Name tags (in Korean: hopae) were, at times, legally required for all adult males under the Joseon government. First introduced in 1413 by King Taejong they were apparently modeled after a similar system under the contemporary Yuan Dynasty. Hopae were required on and off until the early 1600s, usually when the government saw the need to control internal migration. The tags are made of wood or horn, and showed the man's name plus other required identification. Some also included rank and permissions.These particular tags belonged to soldiers. They list the soldiers' name, year of birth, year of entering service, position, and place of residence/troop. The last two on the right were for two brothers, both cannoneers (別破陣).
Hint: look at the top half of the photograph
Obscure engravings on animal bones from the site of Lingjing in Henan Province suggest that early hominins who lived there 125,000 years ago may have had more advanced cognitive abilities than once believed. The mysterious markings proved to have been etched into the bone. The bone was then rubbed with red ochre powder to make the markings more visible. It is unknown why they made these marks, or what they represent.
Remnants of a forgotten early 1900s Japanese village were uncovered deep in the forest outside Vancouver. They include 14 houses, a possible shrine, and a bathhouse, along with an assortment of Japanese ceramics. The small settlement likely began as a logging camp. Even after logging stopped, however, community members may have chosen to remain in order to avoid widespread anti-Japanese sentiment. The village’s sudden abandonment was, perhaps, the result of Canada’s establishment of Japanese internment camps in early 1942.
From 1914 to 2005. Or, from World War I through the Invasion of Iraq
A large quantity of Hexaplex trunculus shells, which were used in the production of valuable purple dye, have been found at a Minoan settlement dating to between 1800 and 1500 BCE on the now uninhabited Greek island of Chryssi. One large, two-room building in the settlement was equipped with built-in buckets, terraces, work desks, stoves, and a staircase made of stone slabs. Pottery and stone tools were also found in the building, although it lacked the dye-producing shells found in other structures in the settlement. One of the rooms contained treasures including a gold ring, a gold bracelet, gold beads, a silver bead, bronze beads, glass beads in various colors, an amethyst bead, ten lapis beads, an agate seal carved with an image of a ship, and three copper vases. Researchers speculate that the building may have managed the production and trade of valuable purple dye for the entire settlement.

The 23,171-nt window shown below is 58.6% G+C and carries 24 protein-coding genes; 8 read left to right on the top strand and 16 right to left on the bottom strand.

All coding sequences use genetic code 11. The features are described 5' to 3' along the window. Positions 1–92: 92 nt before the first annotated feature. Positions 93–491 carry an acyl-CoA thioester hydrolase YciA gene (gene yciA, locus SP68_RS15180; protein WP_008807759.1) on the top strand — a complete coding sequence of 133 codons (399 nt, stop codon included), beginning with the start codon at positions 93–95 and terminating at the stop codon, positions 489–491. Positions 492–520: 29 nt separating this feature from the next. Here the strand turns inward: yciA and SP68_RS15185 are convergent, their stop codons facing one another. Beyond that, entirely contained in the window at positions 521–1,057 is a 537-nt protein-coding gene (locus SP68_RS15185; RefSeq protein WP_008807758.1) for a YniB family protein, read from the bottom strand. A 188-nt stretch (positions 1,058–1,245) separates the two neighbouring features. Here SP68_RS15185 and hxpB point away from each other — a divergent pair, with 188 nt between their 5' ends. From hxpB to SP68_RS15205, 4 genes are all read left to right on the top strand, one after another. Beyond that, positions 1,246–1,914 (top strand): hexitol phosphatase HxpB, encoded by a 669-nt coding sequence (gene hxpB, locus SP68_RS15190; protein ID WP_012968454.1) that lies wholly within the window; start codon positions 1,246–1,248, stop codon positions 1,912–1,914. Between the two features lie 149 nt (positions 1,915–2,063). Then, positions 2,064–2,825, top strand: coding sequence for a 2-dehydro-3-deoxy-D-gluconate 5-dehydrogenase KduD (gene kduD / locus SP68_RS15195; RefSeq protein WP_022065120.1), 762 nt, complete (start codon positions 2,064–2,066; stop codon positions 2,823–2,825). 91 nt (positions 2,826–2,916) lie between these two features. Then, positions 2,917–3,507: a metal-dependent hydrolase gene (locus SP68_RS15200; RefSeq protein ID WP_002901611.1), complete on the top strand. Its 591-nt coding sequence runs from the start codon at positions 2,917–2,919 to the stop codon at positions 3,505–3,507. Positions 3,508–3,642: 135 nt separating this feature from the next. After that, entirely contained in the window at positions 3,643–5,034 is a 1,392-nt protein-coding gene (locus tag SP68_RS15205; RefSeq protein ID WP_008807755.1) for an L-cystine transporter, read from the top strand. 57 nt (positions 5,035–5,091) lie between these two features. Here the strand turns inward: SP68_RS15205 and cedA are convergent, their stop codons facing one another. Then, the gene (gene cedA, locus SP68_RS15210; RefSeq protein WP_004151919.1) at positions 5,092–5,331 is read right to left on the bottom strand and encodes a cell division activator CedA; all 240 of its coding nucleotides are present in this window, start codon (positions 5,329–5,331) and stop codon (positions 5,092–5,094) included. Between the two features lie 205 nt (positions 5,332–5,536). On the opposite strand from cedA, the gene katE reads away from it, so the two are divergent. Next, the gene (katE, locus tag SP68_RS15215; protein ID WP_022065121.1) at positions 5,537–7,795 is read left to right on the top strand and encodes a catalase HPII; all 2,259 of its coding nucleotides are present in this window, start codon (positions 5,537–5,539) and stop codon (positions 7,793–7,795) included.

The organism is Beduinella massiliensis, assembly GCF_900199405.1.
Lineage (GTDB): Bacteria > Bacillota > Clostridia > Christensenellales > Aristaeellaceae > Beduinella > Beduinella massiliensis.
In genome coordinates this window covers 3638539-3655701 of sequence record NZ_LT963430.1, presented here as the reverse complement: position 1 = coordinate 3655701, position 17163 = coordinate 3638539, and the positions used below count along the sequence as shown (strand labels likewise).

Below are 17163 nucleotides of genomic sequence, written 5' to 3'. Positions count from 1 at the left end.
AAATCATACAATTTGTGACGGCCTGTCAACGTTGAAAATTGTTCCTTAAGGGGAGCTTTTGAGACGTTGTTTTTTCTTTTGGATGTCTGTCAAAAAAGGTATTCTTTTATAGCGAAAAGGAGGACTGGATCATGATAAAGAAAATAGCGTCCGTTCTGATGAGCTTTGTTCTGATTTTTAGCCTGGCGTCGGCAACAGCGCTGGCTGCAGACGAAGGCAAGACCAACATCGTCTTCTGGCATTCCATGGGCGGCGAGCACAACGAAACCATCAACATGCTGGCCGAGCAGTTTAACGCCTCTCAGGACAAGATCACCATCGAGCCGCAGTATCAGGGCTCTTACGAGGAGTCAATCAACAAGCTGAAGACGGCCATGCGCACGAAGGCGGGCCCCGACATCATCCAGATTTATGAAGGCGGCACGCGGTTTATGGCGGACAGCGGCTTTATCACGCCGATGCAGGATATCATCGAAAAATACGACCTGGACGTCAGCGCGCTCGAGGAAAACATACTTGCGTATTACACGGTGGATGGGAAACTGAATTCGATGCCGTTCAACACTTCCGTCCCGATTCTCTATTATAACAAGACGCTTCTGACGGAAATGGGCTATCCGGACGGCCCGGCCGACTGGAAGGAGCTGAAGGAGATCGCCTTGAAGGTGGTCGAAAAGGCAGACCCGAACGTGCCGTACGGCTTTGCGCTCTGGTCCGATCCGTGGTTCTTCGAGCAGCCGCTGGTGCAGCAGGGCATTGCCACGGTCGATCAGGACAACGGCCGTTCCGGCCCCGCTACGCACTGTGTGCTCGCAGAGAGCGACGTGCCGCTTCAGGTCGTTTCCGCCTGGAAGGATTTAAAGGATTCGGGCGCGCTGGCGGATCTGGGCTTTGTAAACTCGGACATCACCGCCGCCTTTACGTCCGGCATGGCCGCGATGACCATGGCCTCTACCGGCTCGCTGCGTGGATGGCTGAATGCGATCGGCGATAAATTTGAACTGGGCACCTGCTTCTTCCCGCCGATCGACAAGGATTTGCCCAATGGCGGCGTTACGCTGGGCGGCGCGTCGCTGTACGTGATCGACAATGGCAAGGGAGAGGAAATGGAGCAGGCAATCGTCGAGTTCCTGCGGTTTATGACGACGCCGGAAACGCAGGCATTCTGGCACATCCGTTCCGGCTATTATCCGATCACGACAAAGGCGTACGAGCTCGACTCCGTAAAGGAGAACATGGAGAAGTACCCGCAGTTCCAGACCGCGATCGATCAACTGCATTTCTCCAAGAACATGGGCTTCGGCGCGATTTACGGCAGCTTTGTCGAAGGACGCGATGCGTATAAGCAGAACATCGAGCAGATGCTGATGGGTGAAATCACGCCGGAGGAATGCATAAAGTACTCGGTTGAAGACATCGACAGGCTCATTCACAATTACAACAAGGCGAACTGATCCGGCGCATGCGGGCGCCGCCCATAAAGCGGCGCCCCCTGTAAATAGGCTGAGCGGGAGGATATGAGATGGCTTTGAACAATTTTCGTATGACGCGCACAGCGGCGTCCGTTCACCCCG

James Buchanan was born in 1791. He was the 15th president of the United States, and his two immediate predecessors were both born after 1800 (13th president Millard Fillmore in 1800, 14th president Franklin Pierce in 1804). Buchanan is the only US president whose century-of-birth preceded that of the president before him.
The pyramids at Giza is over 4,000 years old. But we are still learning more about them, thanks to new advances in particle physics and thermal imaging.
The land ceded was relatively small. Still, it was a big change for the people living there! They woke up one day and were suddenly French citizens
This blog is a collection of the interesting, the weird, and sometimes the need-to-know about history, culled from around the internet. It has pictures, it has quotes, it occasionally has my own opinions on things. If you want to know more about anything posted, follow the link at the "source" on the bottom of each post. And if you really like my work, buy me a coffee or become a patron!
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